So I propose that we end the pointless stigmatizing of discrimination in general. Let that first definition become second, and make the second one first. Discrimination is an essential part of human life. The only question is whether we will discriminate with wisdom and justice or foolishness and injustice. If we forget all of this, we are sure to do the latter.

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To be like Jesus, be despised but not despicable.

“Jesus said we would be despised.”

I hear Christians say this all the time. Usually it comes in the context of offering controversial opinions based on the Bible or Christian tradition. And technically they are correct. Jesus did tell the disciples that His followers would be ridiculed, persecuted, and hated for His sake.

But… This isn’t all there is to say about the matter. Too often people use this as an excuse to present biblical teachings in an inappropriate, rude, or even wicked way. (And sometimes they’re not even biblical teachings so much as cheap caricatures of them.) Doing this is unacceptable. Truth can and sometimes must be offensive, but its offense must never be wielded as a club.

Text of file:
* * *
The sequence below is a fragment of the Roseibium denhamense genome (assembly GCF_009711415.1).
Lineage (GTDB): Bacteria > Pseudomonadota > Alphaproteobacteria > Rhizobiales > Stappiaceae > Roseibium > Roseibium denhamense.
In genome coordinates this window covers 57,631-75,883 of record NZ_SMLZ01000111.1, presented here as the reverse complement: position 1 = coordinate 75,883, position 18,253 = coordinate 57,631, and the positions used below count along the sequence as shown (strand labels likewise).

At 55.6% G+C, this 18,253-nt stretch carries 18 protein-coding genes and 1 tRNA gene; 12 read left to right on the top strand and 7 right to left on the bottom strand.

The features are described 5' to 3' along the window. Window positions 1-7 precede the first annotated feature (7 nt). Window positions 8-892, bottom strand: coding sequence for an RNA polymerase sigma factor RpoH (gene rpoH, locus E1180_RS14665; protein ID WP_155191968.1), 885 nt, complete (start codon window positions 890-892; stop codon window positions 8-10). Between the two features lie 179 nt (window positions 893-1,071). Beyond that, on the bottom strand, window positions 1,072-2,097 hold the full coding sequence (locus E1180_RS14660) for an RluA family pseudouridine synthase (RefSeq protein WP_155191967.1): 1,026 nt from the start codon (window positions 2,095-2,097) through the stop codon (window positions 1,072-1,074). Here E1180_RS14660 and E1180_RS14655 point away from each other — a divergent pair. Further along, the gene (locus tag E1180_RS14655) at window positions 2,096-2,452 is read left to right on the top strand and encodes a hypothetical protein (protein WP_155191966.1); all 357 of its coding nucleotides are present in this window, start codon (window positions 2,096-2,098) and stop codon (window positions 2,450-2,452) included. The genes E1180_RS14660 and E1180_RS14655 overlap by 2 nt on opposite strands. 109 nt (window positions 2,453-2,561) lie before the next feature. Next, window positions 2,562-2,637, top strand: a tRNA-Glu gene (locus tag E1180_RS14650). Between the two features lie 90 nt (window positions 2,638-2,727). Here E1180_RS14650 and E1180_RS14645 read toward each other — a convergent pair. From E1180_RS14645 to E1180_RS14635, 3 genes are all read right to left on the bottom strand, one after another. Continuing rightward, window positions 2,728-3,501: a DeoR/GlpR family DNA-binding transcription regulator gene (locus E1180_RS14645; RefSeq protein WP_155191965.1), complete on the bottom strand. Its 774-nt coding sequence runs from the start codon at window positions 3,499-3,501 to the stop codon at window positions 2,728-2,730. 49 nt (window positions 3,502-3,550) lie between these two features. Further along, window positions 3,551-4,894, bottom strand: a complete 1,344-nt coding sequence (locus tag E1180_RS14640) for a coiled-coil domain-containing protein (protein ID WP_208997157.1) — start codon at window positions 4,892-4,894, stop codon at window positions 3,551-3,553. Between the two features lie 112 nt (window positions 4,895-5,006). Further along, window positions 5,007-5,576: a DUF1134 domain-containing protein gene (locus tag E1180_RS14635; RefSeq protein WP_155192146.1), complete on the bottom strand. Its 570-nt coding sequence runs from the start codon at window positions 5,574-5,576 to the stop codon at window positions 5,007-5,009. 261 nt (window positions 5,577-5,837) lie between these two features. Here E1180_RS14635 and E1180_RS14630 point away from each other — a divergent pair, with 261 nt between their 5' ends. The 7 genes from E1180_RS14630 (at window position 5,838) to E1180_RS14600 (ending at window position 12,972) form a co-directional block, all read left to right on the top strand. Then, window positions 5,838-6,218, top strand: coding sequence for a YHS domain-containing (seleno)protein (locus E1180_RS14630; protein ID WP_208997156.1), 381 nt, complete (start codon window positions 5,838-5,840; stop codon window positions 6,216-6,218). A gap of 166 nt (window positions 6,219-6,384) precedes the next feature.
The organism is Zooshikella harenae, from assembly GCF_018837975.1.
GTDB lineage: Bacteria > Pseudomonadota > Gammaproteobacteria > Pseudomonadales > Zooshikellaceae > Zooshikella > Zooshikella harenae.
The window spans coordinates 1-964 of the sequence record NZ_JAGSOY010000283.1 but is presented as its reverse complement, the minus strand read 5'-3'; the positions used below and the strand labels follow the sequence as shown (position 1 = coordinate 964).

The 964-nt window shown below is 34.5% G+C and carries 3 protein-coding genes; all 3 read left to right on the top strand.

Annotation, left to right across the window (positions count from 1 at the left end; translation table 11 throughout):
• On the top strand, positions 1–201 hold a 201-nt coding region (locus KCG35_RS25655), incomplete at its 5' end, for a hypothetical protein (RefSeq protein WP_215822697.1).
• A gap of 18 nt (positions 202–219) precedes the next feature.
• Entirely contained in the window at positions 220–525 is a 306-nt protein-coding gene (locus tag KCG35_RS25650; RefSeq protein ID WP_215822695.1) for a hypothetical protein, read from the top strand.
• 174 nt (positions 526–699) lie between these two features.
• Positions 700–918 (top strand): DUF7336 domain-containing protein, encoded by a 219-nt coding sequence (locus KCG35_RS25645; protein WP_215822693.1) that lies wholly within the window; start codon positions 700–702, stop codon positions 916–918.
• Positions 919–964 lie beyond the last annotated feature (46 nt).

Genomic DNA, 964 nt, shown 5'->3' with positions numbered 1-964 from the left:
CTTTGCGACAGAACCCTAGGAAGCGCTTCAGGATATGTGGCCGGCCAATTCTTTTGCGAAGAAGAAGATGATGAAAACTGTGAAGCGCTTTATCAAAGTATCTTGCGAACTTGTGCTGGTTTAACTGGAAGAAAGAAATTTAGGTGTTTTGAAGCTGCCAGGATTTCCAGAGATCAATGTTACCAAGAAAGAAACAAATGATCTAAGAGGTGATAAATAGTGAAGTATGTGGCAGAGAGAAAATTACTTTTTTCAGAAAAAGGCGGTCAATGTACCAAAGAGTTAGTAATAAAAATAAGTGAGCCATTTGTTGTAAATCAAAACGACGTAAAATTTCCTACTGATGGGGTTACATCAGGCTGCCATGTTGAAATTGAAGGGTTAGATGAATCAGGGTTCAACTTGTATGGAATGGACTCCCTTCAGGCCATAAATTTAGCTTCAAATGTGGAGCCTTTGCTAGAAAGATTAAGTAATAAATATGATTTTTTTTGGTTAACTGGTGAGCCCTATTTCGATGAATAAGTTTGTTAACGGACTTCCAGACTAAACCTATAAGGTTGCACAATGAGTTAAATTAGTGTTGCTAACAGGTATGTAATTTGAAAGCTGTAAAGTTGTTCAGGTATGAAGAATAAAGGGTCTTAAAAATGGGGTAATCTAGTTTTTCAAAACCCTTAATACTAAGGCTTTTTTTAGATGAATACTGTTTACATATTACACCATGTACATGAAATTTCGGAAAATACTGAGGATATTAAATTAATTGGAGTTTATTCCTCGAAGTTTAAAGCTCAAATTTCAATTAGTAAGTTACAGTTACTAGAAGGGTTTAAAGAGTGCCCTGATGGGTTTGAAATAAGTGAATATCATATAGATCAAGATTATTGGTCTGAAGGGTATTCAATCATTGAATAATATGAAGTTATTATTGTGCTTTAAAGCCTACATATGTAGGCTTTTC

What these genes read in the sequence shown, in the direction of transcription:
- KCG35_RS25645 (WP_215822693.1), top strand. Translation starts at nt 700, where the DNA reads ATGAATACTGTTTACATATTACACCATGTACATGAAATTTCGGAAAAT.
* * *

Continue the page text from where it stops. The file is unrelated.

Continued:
Being clear: rudeness is not Christian. Name-calling and slandering are not Christian. Treating people as though they did near bear the image of Christ is not Christian. And Jesus did not tell us to do any of those things. Truth can be very offensive, but this offense can be made worse or better by how, when, why, and where we preach it.

Jesus promised that we would be despised, but He only blessed those who are despised for His sake. When we misbehave, acting arrogantly or abusively in our truth-telling, we will be despised not for Christ’s sake but for our own. In fact, adding rudeness to truth turns the truth into a kind of lie, since it gives off the signal that the God—who is Himself truth—approves of our behavior.

So in the end this really is just a rant against abusing the truth as a club with which to be jerks to other people. We can be despised for our message and for our love and still be like Jesus. But when we are despised for being obnoxious, inflammatory, cruel, or disrespectful, our own Scriptures condemn us. For we are called to be witnesses characterized by love, compassion, gentleness, a good reputation, and blamelessness before the world, in peace as much as it depends on us. To adapt from Jesus:

“What good is it if you speak the truth but harass and disrespect others? Do not even the most rabid SJWs do the same? And if you preach the offense of the cross but add to it your own offense, are you not a stumbling block to your hearers? Therefore be perfect as your heavenly Father is perfect.”

P.S. This Babylon Bee article ties in perfectly with my point here.